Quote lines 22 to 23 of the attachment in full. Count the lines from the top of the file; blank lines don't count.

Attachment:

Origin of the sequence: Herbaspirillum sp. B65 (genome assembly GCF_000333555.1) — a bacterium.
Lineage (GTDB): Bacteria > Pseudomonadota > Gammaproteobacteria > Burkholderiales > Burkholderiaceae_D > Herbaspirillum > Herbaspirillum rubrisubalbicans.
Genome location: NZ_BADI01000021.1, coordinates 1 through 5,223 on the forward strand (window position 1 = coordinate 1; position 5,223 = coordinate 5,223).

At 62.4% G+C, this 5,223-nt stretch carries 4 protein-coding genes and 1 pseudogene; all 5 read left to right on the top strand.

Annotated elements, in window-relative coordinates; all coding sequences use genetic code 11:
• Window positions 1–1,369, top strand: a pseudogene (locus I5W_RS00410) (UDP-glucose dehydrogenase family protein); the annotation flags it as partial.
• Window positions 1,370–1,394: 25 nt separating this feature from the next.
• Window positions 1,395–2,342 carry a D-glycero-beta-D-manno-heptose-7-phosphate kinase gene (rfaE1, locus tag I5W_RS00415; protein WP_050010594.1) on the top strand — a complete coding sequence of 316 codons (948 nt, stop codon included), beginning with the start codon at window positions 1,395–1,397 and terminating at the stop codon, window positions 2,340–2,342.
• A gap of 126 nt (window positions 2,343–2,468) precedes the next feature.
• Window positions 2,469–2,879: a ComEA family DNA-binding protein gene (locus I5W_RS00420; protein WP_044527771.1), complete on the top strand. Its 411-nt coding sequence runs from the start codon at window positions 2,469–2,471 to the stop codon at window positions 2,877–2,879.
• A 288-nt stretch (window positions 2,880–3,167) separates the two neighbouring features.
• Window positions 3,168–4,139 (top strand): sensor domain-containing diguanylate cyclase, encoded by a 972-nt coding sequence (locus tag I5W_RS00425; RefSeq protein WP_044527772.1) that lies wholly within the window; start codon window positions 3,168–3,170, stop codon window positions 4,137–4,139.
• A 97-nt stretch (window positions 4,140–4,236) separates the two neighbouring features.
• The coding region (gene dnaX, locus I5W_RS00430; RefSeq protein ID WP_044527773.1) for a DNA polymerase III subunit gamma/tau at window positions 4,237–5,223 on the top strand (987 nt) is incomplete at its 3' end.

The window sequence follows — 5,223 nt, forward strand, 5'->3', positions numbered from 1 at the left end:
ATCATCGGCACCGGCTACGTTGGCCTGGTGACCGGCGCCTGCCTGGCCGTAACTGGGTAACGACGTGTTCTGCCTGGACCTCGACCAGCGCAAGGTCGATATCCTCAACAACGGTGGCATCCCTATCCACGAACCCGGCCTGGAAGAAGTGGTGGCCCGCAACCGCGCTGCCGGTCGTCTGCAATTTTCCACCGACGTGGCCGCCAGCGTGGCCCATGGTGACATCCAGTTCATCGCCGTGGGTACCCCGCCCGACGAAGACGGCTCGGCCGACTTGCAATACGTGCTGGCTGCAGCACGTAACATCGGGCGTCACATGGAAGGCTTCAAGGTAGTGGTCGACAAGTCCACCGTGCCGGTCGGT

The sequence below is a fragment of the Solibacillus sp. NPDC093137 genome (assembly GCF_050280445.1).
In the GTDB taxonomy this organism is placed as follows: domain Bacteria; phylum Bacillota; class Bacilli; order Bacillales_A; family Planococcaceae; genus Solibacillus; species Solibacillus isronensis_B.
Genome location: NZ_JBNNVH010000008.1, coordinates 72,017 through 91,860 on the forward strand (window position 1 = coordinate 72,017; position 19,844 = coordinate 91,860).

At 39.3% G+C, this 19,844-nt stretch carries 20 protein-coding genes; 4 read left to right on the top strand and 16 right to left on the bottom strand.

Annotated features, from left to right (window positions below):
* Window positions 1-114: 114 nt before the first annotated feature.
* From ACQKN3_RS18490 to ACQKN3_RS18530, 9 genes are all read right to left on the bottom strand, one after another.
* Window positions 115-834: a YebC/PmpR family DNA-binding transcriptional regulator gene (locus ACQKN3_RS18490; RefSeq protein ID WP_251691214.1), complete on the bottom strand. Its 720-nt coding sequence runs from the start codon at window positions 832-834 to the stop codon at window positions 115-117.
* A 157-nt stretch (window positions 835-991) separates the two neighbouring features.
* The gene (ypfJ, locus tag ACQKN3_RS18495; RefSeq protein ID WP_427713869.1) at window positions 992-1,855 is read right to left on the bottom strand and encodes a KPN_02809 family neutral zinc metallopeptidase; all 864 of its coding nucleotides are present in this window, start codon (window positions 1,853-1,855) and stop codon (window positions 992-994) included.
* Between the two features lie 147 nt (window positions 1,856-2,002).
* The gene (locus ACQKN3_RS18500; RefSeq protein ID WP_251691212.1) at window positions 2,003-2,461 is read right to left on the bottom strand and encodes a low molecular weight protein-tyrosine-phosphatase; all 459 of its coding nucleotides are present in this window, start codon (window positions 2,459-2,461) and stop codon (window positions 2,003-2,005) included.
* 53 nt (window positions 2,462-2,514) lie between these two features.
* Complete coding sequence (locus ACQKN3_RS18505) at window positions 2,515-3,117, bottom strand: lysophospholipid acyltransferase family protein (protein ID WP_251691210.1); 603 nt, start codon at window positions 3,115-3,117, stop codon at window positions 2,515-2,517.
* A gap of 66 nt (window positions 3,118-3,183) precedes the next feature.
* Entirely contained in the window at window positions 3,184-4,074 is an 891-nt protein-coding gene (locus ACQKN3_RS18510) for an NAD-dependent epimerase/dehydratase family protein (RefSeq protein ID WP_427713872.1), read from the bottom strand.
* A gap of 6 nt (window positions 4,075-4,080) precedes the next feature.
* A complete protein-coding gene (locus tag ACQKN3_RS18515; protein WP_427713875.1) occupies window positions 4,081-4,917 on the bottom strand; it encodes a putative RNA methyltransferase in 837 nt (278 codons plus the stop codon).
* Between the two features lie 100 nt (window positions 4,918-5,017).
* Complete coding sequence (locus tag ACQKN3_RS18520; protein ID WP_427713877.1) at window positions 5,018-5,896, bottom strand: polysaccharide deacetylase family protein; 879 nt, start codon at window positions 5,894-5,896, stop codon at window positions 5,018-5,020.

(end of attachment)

* Window positions 1-114: 114 nt before the first annotated feature.
* From ACQKN3_RS18490 to ACQKN3_RS18530, 9 genes are all read right to left on the bottom strand, one after another.